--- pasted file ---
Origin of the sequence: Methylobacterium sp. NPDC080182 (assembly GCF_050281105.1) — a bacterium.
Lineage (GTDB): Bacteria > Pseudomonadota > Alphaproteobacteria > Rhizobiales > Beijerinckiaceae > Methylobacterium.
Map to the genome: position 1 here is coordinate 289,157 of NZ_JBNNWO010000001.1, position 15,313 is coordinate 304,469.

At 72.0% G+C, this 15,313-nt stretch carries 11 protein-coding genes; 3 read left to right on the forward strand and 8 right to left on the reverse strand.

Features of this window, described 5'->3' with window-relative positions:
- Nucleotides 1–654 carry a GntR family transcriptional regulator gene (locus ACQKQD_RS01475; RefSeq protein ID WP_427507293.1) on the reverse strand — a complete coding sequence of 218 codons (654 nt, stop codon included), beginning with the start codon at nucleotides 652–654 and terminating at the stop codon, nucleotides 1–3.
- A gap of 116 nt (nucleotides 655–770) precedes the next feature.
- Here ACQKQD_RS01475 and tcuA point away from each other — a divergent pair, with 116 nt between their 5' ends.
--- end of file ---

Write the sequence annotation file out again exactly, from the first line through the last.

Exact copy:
Origin of the sequence: Methylobacterium sp. NPDC080182 (assembly GCF_050281105.1) — a bacterium.
Lineage (GTDB): Bacteria > Pseudomonadota > Alphaproteobacteria > Rhizobiales > Beijerinckiaceae > Methylobacterium.
Map to the genome: position 1 here is coordinate 289,157 of NZ_JBNNWO010000001.1, position 15,313 is coordinate 304,469.

At 72.0% G+C, this 15,313-nt stretch carries 11 protein-coding genes; 3 read left to right on the forward strand and 8 right to left on the reverse strand.

Features of this window, described 5'->3' with window-relative positions:
- Nucleotides 1–654 carry a GntR family transcriptional regulator gene (locus ACQKQD_RS01475; RefSeq protein ID WP_427507293.1) on the reverse strand — a complete coding sequence of 218 codons (654 nt, stop codon included), beginning with the start codon at nucleotides 652–654 and terminating at the stop codon, nucleotides 1–3.
- A gap of 116 nt (nucleotides 655–770) precedes the next feature.
- Here ACQKQD_RS01475 and tcuA point away from each other — a divergent pair, with 116 nt between their 5' ends.